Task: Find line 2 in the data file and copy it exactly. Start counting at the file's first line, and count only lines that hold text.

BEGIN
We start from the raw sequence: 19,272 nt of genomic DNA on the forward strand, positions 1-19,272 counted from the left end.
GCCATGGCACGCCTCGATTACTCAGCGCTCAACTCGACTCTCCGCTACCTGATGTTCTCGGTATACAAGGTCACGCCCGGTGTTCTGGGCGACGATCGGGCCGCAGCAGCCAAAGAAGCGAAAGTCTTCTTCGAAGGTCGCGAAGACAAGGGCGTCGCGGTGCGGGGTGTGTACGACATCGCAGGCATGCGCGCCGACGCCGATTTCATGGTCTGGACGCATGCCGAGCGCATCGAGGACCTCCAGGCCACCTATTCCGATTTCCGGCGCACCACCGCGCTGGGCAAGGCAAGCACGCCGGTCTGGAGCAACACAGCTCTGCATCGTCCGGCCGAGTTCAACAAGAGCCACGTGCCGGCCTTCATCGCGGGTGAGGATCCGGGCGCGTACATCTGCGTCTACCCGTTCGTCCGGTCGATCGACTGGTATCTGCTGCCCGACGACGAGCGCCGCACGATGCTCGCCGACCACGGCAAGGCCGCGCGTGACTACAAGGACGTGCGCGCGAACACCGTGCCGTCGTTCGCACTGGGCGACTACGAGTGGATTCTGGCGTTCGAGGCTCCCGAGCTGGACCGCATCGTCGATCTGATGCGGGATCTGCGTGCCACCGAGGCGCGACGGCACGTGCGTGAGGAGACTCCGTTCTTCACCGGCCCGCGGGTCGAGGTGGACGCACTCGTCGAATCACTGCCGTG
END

GCCATGGCACGCCTCGATTACTCAGCGCTCAACTCGACTCTCCGCTACCTGATGTTCTCGGTATACAAGGTCACGCCCGGTGTTCTGGGCGACGATCGGGCCGCAGCAGCCAAAGAAGCGAAAGTCTTCTTCGAAGGTCGCGAAGACAAGGGCGTCGCGGTGCGGGGTGTGTACGACATCGCAGGCATGCGCGCCGACGCCGATTTCATGGTCTGGACGCATGCCGAGCGCATCGAGGACCTCCAGGCCACCTATTCCGATTTCCGGCGCACCACCGCGCTGGGCAAGGCAAGCACGCCGGTCTGGAGCAACACAGCTCTGCATCGTCCGGCCGAGTTCAACAAGAGCCACGTGCCGGCCTTCATCGCGGGTGAGGATCCGGGCGCGTACATCTGCGTCTACCCGTTCGTCCGGTCGATCGACTGGTATCTGCTGCCCGACGACGAGCGCCGCACGATGCTCGCCGACCACGGCAAGGCCGCGCGTGACTACAAGGACGTGCGCGCGAACACCGTGCCGTCGTTCGCACTGGGCGACTACGAGTGGATTCTGGCGTTCGAGGCTCCCGAGCTGGACCGCATCGTCGATCTGATGCGGGATCTGCGTGCCACCGAGGCGCGACGGCACGTGCGTGAGGAGACTCCGTTCTTCACCGGCCCGCGGGTCGAGGTGGACGCACTCGTCGAATCACTGCCGTG